One morsel review: Fantastic setting – a speakeasy where fae and werewolves meet and fight in the underworld of Chicago – if with characters that lack just that extra spank to really shine.
The Hot Dry Spell
A short urban fantasy noir
A dieselpunk short story set in Chicago in the Twenties. Fae and werewolves battle each other for the domination of the land and for their own survival.
I was so excited about this idea: a Prohibition Era speakeasy peopled by Fae in a city – Chicago – where supernatural beings secretly wedge war to each other. A city where the historical rivalry between gangs intermingles with a mythical battle between supernatural creatures – Fae and Werewolves. The idea really caught my imagination.
So I’m very sorry that the actual story didn’t engage me as much as it could have.
To me, it was quite clear the world fascinated the author – and there’s nothing wrong with this. She took a very long time building it, getting into much details about what the Fae do, what the Werewolves do, what is the connection between them, and how the feud works. Why they are fighting each other, how they relate to mortals, including gangsters. She even went as far as to design a rough map of Fae kingdoms in America. It was considerable work for a short story, and this may be why I expected more out of it.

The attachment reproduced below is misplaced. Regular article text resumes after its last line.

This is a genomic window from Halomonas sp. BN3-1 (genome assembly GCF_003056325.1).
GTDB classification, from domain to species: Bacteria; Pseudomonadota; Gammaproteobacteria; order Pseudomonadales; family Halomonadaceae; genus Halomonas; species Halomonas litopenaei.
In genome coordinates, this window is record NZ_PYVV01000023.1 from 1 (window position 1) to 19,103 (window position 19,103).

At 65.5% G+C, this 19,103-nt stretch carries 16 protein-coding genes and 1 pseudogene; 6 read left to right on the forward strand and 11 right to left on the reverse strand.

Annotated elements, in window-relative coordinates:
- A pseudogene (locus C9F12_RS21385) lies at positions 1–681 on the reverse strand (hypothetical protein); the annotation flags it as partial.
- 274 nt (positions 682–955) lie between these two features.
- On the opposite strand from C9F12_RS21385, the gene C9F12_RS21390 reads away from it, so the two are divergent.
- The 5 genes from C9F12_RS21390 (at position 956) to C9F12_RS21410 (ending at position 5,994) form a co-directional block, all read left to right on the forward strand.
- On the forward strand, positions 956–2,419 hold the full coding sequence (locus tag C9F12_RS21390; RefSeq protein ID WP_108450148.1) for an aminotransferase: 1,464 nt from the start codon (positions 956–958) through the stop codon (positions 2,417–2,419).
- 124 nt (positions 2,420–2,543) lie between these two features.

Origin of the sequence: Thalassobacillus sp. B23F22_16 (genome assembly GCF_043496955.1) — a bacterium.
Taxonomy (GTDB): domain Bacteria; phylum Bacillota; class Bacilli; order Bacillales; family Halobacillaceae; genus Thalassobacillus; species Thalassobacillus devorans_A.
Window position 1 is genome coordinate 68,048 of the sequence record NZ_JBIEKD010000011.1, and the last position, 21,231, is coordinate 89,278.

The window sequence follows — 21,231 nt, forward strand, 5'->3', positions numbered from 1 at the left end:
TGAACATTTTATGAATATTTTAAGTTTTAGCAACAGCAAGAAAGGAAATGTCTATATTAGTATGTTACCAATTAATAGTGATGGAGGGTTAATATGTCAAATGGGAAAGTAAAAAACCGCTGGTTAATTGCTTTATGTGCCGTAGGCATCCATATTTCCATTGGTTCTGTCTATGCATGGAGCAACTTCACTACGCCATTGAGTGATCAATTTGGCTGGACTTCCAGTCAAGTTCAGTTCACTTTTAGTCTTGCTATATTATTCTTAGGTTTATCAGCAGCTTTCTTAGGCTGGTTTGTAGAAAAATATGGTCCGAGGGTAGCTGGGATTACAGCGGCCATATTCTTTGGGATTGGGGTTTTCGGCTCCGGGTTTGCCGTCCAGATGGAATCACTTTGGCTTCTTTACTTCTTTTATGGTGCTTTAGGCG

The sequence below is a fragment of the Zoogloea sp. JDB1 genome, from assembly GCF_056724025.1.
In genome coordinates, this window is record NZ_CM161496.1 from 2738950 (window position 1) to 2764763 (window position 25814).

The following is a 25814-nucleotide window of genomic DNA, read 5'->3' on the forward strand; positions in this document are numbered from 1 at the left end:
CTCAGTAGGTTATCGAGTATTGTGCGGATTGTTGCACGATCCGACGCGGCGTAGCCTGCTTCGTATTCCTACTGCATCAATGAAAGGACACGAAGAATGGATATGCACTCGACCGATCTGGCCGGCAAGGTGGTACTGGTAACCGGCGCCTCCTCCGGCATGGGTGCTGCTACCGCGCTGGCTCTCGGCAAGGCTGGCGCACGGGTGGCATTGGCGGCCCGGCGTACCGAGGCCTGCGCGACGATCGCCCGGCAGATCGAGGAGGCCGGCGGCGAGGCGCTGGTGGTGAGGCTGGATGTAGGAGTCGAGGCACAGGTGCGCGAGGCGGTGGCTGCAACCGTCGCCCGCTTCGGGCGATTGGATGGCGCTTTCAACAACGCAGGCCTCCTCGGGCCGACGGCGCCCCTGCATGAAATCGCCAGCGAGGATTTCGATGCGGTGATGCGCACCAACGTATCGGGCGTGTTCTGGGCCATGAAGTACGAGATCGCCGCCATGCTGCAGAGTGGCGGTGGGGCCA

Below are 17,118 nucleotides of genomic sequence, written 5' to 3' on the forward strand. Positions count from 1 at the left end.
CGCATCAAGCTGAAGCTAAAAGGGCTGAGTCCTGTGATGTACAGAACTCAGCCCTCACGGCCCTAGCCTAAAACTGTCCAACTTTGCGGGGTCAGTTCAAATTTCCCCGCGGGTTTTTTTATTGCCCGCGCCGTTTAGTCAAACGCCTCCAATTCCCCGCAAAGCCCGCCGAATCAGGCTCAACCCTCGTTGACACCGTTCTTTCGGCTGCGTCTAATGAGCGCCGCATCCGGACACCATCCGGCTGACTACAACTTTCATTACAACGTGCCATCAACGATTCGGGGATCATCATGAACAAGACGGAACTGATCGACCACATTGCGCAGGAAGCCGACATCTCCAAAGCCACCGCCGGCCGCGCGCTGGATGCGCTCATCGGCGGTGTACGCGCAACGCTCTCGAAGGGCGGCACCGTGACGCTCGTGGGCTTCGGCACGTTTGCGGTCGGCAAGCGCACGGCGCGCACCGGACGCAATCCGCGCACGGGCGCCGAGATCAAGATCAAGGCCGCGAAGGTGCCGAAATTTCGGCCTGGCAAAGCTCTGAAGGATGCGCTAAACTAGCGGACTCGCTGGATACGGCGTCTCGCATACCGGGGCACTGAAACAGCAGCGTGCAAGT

The story actually turned out to be very simple and linear. We get to know the characters. We get to understand the mechanics of this world. There is a fight. End. The plot is very basic and to be honest, I’m not even sure I would call this a plot since there is hardly any complication. To me, it sounded more the intro to a story, than a story in its own right. We get the situation coming from the worldbuilding, but then we don’t get a complication. We get action, yes, but it’s something illustrating that situation, not something that touches the characters. The characters just seem to follow the events, not to create them, and this created a disconnection between them and me that didn’t allow me to enjoy the story fully.
A pity, because there is a lot which was interesting, here: the mix of myth and history, at least one very nice scene idea (Rose seeing what’s happening to Gary while she dances), and interesting fantasy conflict.
But the good news is that I hear from the author she is indeed very much involved in this world and she is working to more stories set in it. I expect something interesting coming our way.